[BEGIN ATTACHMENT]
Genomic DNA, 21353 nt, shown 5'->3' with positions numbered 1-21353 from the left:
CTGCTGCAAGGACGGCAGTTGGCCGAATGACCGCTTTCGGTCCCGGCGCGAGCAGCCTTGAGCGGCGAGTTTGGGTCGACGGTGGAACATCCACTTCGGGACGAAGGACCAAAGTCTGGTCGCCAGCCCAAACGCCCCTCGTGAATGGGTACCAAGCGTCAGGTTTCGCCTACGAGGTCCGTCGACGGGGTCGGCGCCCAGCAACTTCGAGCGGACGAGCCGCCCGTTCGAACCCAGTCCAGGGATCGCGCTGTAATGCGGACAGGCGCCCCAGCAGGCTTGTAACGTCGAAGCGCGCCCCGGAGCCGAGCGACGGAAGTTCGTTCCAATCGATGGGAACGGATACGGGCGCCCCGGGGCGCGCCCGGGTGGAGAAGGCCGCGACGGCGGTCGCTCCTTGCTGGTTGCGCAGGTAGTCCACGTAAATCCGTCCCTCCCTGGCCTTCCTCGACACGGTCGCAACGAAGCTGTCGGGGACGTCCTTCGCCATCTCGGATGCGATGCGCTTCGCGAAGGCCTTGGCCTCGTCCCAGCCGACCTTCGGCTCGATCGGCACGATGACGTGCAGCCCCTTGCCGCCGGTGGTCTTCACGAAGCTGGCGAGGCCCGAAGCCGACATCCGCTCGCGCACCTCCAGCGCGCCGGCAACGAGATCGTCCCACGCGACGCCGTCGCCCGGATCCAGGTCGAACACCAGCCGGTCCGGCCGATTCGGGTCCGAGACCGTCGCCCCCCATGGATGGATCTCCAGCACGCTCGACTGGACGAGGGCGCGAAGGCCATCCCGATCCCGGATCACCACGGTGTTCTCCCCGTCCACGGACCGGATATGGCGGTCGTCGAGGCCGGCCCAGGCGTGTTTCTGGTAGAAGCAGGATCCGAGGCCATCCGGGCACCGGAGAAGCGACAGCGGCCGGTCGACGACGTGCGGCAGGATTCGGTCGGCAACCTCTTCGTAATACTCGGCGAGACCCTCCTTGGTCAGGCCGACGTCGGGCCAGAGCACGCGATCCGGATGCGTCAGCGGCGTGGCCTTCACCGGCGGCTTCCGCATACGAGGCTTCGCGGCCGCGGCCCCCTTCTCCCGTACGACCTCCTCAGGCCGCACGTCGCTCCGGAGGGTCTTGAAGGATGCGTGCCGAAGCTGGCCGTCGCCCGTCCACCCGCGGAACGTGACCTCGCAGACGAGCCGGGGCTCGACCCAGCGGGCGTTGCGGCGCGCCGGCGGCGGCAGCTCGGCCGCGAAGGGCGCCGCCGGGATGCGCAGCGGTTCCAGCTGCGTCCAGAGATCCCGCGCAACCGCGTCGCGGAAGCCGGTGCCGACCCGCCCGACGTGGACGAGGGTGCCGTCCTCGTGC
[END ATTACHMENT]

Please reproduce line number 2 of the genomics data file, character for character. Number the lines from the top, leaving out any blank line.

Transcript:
CTGCTGCAAGGACGGCAGTTGGCCGAATGACCGCTTTCGGTCCCGGCGCGAGCAGCCTTGAGCGGCGAGTTTGGGTCGACGGTGGAACATCCACTTCGGGACGAAGGACCAAAGTCTGGTCGCCAGCCCAAACGCCCCTCGTGAATGGGTACCAAGCGTCAGGTTTCGCCTACGAGGTCCGTCGACGGGGTCGGCGCCCAGCAACTTCGAGCGGACGAGCCGCCCGTTCGAACCCAGTCCAGGGATCGCGCTGTAATGCGGACAGGCGCCCCAGCAGGCTTGTAACGTCGAAGCGCGCCCCGGAGCCGAGCGACGGAAGTTCGTTCCAATCGATGGGAACGGATACGGGCGCCCCGGGGCGCGCCCGGGTGGAGAAGGCCGCGACGGCGGTCGCTCCTTGCTGGTTGCGCAGGTAGTCCACGTAAATCCGTCCCTCCCTGGCCTTCCTCGACACGGTCGCAACGAAGCTGTCGGGGACGTCCTTCGCCATCTCGGATGCGATGCGCTTCGCGAAGGCCTTGGCCTCGTCCCAGCCGACCTTCGGCTCGATCGGCACGATGACGTGCAGCCCCTTGCCGCCGGTGGTCTTCACGAAGCTGGCGAGGCCCGAAGCCGACATCCGCTCGCGCACCTCCAGCGCGCCGGCAACGAGATCGTCCCACGCGACGCCGTCGCCCGGATCCAGGTCGAACACCAGCCGGTCCGGCCGATTCGGGTCCGAGACCGTCGCCCCCCATGGATGGATCTCCAGCACGCTCGACTGGACGAGGGCGCGAAGGCCATCCCGATCCCGGATCACCACGGTGTTCTCCCCGTCCACGGACCGGATATGGCGGTCGTCGAGGCCGGCCCAGGCGTGTTTCTGGTAGAAGCAGGATCCGAGGCCATCCGGGCACCGGAGAAGCGACAGCGGCCGGTCGACGACGTGCGGCAGGATTCGGTCGGCAACCTCTTCGTAATACTCGGCGAGACCCTCCTTGGTCAGGCCGACGTCGGGCCAGAGCACGCGATCCGGATGCGTCAGCGGCGTGGCCTTCACCGGCGGCTTCCGCATACGAGGCTTCGCGGCCGCGGCCCCCTTCTCCCGTACGACCTCCTCAGGCCGCACGTCGCTCCGGAGGGTCTTGAAGGATGCGTGCCGAAGCTGGCCGTCGCCCGTCCACCCGCGGAACGTGACCTCGCAGACGAGCCGGGGCTCGACCCAGCGGGCGTTGCGGCGCGCCGGCGGCGGCAGCTCGGCCGCGAAGGGCGCCGCCGGGATGCGCAGCGGTTCCAGCTGCGTCCAGAGATCCCGCGCAACCGCGTCGCGGAAGCCGGTGCCGACCCGCCCGACGTGGACGAGGGTGCCGTCCTCGTGC